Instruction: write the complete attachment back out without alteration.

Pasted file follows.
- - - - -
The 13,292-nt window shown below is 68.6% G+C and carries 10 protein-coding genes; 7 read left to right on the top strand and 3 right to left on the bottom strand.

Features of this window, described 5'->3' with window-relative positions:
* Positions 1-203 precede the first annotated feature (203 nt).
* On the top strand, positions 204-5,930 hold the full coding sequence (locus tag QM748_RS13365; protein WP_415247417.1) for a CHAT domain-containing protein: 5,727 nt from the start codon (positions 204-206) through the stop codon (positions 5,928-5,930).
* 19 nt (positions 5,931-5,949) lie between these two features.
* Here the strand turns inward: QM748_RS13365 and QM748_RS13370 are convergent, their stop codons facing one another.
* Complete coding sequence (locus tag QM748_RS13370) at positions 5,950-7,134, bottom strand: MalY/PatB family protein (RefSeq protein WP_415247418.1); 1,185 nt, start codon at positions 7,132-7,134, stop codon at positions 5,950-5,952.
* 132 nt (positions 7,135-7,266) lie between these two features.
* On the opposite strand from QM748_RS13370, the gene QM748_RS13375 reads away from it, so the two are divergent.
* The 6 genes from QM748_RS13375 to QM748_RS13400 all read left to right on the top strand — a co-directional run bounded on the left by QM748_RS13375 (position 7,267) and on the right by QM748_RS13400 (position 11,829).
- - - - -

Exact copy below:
The 13,292-nt window shown below is 68.6% G+C and carries 10 protein-coding genes; 7 read left to right on the top strand and 3 right to left on the bottom strand.

Features of this window, described 5'->3' with window-relative positions:
* Positions 1-203 precede the first annotated feature (203 nt).
* On the top strand, positions 204-5,930 hold the full coding sequence (locus tag QM748_RS13365; protein WP_415247417.1) for a CHAT domain-containing protein: 5,727 nt from the start codon (positions 204-206) through the stop codon (positions 5,928-5,930).
* 19 nt (positions 5,931-5,949) lie between these two features.
* Here the strand turns inward: QM748_RS13365 and QM748_RS13370 are convergent, their stop codons facing one another.
* Complete coding sequence (locus tag QM748_RS13370) at positions 5,950-7,134, bottom strand: MalY/PatB family protein (RefSeq protein WP_415247418.1); 1,185 nt, start codon at positions 7,132-7,134, stop codon at positions 5,950-5,952.
* 132 nt (positions 7,135-7,266) lie between these two features.
* On the opposite strand from QM748_RS13370, the gene QM748_RS13375 reads away from it, so the two are divergent.
* The 6 genes from QM748_RS13375 to QM748_RS13400 all read left to right on the top strand — a co-directional run bounded on the left by QM748_RS13375 (position 7,267) and on the right by QM748_RS13400 (position 11,829).